shift. The goal is to ensure that the public does not assume new burdens and costs, such
as responsibility for services that were previously offered within institutions. In short,
fund the care, not the site. Most other OECD countries provide greater public coverage for
pharmaceuticals and home care.
We regret that in our Forum deliberations we were unable to spend enough time on the issue
of physicians' relationships to the health care system, including their remuneration and
models of practice. We believe these issues must be addressed much more fully. It is clear
to us that without primary care reform, structural problems and inappropriate incentives
will continue to constitute barriers to achieving greater system effectiveness and
efficiency, even if public funding for pharmaceutical coverage and home care expands.
Substantial obstacles also remain to institutional reform in acute care, in part arising
out of failure to integrate physicians more fully into the system. This, together
with restrained resources, is manifesting in growing anxiety about the system's capacities
and continued, poor understanding of waiting lists and queues for service.
We feel that the Health Transition Fund (HTF) should be renewed as a very promising
federal/provincial collaboration for generating evidence and evaluating innovation. While
understandably the processes for adjudicating proposals and allocating funds can be
fine-tuned, we are optimistic that the HTF can make major
contributions to areas such as generating standards and indicators of performance, and
promoting successful examples of restructuring which may be generalizable.
- Transforming our knowledge about health into action
In broader consideration of the non-medical determinants of health, the Forum remains
concerned that investments continue to be overly skewed towards health care services as
the primary, indeed almost our sole, strategy for improving population health.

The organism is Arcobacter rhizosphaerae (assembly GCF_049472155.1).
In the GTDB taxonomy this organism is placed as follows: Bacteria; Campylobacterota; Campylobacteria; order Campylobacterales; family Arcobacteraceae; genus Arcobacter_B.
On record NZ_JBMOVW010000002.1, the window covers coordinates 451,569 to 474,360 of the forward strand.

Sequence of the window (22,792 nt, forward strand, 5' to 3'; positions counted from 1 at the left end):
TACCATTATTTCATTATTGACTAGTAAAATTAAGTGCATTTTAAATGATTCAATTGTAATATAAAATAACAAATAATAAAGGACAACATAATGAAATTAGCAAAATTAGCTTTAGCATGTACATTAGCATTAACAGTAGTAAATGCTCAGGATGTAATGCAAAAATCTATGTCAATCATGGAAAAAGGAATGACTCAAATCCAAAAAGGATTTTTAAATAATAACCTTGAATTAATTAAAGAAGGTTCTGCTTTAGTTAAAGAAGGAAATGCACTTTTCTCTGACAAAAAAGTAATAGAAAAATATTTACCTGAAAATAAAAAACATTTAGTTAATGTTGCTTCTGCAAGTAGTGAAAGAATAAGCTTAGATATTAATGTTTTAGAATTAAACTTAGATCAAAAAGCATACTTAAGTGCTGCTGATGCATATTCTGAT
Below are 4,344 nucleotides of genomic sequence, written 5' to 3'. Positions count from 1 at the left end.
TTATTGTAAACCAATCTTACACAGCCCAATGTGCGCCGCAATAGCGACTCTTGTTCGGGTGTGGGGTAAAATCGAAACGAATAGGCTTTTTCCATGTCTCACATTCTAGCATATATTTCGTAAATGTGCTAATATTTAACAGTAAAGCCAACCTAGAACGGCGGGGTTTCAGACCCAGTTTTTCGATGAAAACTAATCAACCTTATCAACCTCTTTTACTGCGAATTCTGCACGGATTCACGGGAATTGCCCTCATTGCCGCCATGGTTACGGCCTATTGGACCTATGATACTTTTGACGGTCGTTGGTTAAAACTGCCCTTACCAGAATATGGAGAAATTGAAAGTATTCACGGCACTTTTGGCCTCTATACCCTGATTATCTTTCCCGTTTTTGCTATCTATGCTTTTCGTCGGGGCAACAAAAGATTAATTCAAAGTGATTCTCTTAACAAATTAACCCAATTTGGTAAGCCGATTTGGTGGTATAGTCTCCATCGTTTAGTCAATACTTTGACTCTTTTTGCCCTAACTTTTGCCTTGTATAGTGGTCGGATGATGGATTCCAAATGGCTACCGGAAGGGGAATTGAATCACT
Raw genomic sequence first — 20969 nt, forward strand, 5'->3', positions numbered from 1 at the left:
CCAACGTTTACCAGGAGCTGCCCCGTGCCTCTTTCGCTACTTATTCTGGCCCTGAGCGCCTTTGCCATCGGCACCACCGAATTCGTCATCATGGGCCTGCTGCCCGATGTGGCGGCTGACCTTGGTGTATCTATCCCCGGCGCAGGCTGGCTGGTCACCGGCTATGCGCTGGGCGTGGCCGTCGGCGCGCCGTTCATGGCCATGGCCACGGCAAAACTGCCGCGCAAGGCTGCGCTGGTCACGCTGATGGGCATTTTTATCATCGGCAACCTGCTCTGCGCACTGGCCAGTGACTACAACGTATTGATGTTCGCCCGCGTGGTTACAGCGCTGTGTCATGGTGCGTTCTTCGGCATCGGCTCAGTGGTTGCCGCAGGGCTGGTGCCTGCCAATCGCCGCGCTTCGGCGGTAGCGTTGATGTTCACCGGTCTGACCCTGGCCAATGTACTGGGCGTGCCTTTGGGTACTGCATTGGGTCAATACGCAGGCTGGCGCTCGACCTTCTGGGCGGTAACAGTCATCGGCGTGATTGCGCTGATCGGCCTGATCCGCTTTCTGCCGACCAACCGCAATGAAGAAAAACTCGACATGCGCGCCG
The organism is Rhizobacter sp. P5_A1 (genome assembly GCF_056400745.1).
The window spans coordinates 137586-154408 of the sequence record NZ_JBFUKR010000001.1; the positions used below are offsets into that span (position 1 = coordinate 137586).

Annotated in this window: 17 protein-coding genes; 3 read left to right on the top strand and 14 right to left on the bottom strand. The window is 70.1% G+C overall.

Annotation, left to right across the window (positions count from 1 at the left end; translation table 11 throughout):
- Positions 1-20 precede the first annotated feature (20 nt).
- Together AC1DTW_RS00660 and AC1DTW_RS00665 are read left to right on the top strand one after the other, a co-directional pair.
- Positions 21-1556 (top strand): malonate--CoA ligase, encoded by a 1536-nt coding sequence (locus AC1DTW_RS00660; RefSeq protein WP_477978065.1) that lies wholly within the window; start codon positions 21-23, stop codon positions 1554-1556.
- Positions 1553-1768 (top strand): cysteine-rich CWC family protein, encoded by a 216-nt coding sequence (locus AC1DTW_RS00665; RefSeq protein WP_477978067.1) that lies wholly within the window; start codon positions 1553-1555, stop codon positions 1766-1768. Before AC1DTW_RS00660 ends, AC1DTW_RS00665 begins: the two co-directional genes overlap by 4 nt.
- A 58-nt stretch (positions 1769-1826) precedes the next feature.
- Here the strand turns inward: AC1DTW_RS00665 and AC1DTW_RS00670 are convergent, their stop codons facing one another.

We reiterate our view that investments in non-medical health determinants, disease and
disability prevention, and injury control will have greater payoffs than would otherwise
come from comparable money spent in health care delivery.
Forum members support the work and policy to expand the Child Tax Benefit, and to make the
tax system more equitable and advantageous to families with children. Additionally, we
need to see other concrete supports for children at risk, such as greatly strengthened
early intervention programs, more readily accessible to families in need. Continued and
unabated attention must focus on efforts towards the elimination of childhood poverty and
to buffering its effects.
Every occasion must be used to reinforce the notion that non-medical determinants of
health are centrally important issues for governments. These should be given at least as
much weight in policy decisions as is accorded to economic growth and enterprise.
- Using better evidence to make better decisions
Opinions and propaganda, much more than facts and evidence, appear to be governing
Canada's health care debates and, in our view the battle risks being won by those who have
an interest in undermining public confidence in Medicare. Regrettably, we often lack
objective information to counter claims, alarmist scenarios
and frightening anecdotes of either those in favour of private medicine, or others who
want governments to spend ever-increasing amounts on health care. We continue to be
seriously under-served by an inadequate capacity to measure performance. This leaves the
public to judge the impact of change through subjective
impressions and opinions, largely guided by the media and by those who stand to gain from
not having clear evidence available.
Accordingly, the federal government must support development and active dissemination of
fundamental tools to create a culture of evidence-based decision making. If we cannot or
do not measure system performance, Canadians will remain unable to reliably evaluate the
state of our health care system. Information systems
and the measurement and reporting of outcomes are key tools for the development of
meaningful national standards. Momentum should continue on the development of the Canadian
Health Info-structure and we should move expeditiously towards establishing the National
Population Health Institute, as recommended. Similarly, action needs to take place with
respect to developing the Aboriginal Health Institute, which remains as relevant and
appropriate as when originally suggested.
Research drives evidence generation. We are generally supportive of proposals for
increased research funding. However, for a renewed health research funding strategy to be
successful in improving the health of Canadians, it must be broadly based. In addition to
seeking biomedical understanding of diseases, we must
invest in understanding the broader determinants of health, in health services research